Today, peacekeepers are more apt to serve in regions where there is “no peace to keep”; where the potential belligerents are non-state actors (rebels, extremist groups, etc…) to whom the rules of international law —and the logic of deterrence— matter little; and where Western (or “developed”) countries are loathe to donate their own troops.
Originally posted on TIME:
On Aug. 27, rebels from the al-Qaeda-allied al-Nusra Front stormed the Golan Heights border crossing between Syria and Israel, home to one of the oldest U.N. peacekeeping operations.…
Meaningful scholarship breeds careful, sensitive scholars —and the world is far too complex to give American students an easy pass.
Time LightBox review of Ashley Gilbertson’s new book, Bedrooms of the Fallen.
Last Saturday, the June 4 Memorial Museum opened in Hong Kong. In the fifth floor of an unassuming office building, the 800-square foot museum documents the 1989 protests in Tiananmen Square, and commemorates the hundreds of lives lost (and the thousands injured) after the Chinese government’s crackdown.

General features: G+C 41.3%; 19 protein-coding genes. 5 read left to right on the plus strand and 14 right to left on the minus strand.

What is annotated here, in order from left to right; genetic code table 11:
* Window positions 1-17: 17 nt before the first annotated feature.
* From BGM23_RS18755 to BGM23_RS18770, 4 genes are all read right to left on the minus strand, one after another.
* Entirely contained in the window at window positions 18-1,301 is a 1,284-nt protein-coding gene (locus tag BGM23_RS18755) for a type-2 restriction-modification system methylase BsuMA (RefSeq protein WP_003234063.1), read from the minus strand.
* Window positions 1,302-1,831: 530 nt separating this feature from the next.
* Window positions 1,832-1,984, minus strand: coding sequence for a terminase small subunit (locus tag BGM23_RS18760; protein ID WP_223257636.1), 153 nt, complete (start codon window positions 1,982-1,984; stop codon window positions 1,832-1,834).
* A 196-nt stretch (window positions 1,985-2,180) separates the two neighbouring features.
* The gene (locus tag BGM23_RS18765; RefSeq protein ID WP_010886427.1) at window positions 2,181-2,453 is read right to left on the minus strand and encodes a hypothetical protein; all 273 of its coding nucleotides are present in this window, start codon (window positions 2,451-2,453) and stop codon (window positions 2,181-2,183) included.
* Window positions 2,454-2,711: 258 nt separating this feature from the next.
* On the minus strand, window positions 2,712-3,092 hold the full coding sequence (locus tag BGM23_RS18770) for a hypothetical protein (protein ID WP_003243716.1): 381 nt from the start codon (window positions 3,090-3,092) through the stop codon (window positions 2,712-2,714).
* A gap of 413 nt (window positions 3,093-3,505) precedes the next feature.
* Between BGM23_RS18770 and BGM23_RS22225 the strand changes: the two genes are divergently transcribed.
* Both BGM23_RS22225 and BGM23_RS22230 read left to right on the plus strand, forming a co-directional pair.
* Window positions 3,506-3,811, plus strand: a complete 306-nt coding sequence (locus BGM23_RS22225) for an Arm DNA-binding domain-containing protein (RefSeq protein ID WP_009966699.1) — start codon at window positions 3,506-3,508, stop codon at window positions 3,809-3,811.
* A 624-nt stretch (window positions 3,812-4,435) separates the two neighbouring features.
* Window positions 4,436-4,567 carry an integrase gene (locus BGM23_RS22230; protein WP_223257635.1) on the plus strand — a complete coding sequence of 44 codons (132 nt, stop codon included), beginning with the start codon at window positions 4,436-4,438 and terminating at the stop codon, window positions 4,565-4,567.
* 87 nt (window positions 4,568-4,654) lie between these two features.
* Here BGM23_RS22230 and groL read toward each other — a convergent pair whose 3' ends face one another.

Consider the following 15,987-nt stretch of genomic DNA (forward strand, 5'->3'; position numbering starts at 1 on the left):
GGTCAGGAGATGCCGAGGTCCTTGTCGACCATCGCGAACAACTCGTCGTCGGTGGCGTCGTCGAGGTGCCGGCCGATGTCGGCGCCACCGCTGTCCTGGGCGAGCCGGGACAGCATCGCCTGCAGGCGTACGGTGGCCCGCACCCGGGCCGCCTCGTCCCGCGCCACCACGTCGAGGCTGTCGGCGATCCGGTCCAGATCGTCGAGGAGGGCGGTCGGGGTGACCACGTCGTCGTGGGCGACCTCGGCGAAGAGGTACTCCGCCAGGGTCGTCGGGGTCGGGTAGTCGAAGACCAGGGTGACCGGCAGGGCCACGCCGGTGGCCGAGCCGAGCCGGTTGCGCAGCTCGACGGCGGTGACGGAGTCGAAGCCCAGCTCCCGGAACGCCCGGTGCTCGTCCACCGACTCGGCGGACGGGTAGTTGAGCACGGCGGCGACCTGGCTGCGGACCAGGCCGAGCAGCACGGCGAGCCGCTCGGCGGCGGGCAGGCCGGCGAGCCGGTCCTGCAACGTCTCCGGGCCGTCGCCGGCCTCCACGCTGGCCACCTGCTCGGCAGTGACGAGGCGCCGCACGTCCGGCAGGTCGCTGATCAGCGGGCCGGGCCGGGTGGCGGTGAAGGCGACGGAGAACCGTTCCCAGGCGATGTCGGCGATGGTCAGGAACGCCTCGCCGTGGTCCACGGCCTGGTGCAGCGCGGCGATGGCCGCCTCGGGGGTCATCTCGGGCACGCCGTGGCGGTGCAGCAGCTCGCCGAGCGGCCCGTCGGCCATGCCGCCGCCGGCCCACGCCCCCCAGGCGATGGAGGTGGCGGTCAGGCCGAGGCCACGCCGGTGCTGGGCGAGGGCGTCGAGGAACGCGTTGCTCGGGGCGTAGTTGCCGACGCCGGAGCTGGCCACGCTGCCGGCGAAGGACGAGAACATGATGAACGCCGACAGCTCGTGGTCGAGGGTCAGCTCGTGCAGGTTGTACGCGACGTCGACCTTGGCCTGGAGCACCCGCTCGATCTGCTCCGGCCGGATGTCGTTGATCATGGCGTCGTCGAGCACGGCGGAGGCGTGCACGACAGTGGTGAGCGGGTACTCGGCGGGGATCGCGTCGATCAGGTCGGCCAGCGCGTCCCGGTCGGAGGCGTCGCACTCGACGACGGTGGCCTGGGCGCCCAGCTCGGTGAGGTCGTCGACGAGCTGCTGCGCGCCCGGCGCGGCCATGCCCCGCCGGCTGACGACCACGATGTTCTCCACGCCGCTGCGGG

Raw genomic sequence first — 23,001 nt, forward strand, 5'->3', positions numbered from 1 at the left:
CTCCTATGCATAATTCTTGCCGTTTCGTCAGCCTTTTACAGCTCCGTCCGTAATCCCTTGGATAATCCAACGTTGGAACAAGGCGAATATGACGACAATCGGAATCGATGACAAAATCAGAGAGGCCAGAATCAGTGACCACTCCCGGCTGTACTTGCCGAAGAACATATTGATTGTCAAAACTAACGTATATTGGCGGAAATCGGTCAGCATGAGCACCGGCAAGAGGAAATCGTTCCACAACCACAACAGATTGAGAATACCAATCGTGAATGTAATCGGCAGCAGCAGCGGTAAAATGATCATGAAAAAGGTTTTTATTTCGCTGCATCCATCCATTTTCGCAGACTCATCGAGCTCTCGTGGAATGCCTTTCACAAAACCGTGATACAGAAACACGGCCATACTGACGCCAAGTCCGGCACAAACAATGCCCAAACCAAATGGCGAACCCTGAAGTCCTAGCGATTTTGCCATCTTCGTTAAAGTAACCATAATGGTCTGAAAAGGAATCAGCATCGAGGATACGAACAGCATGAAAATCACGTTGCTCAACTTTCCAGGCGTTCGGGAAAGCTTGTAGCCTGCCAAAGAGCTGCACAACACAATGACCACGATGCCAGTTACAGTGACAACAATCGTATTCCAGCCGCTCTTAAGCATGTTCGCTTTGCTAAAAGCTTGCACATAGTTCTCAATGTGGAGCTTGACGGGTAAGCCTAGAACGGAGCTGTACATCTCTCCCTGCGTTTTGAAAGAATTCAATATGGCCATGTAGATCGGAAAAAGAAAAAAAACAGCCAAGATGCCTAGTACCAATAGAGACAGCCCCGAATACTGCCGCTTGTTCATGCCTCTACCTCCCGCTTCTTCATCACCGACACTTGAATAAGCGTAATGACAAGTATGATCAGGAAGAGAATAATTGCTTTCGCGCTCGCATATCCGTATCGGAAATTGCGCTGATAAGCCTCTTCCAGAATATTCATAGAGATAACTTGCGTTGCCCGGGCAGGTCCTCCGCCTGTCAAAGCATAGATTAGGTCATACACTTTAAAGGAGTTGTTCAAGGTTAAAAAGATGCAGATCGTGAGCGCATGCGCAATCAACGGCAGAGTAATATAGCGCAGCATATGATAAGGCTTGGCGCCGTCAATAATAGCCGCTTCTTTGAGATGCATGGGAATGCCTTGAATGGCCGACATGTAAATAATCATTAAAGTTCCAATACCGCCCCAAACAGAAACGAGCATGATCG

On Thursday, the Obama administration asserted the International Covenant of Civil and Political Rights did not extend to military and intelligence officials working abroad. By repeating a script well-rehearsed by former presidents Bush and Clinton, Obama endorsed the very sentiment that has led to military abuses in the past.
In 1962, Polish journalist Ryszard Kapuściński was traveling between Tanganyika and Uganda when he stumbled upon a massive herd of African buffalo. In less than five paragraphs, Kapuściński describes not only the potential danger of a wild herd but also the unexpected power of the lone buffalo. The message has particular resonance for journalists.
With just under two weeks to go, I need your support to bring “Pirates, Poachers and Palm Oil” to life!
I’m thinking about writing a short story about a journalist who, while waiting for a break with a number of skittish sources, spends days sitting in a largely empty Subway (the “restaurant”) […]
The only man to make it out of Okemah?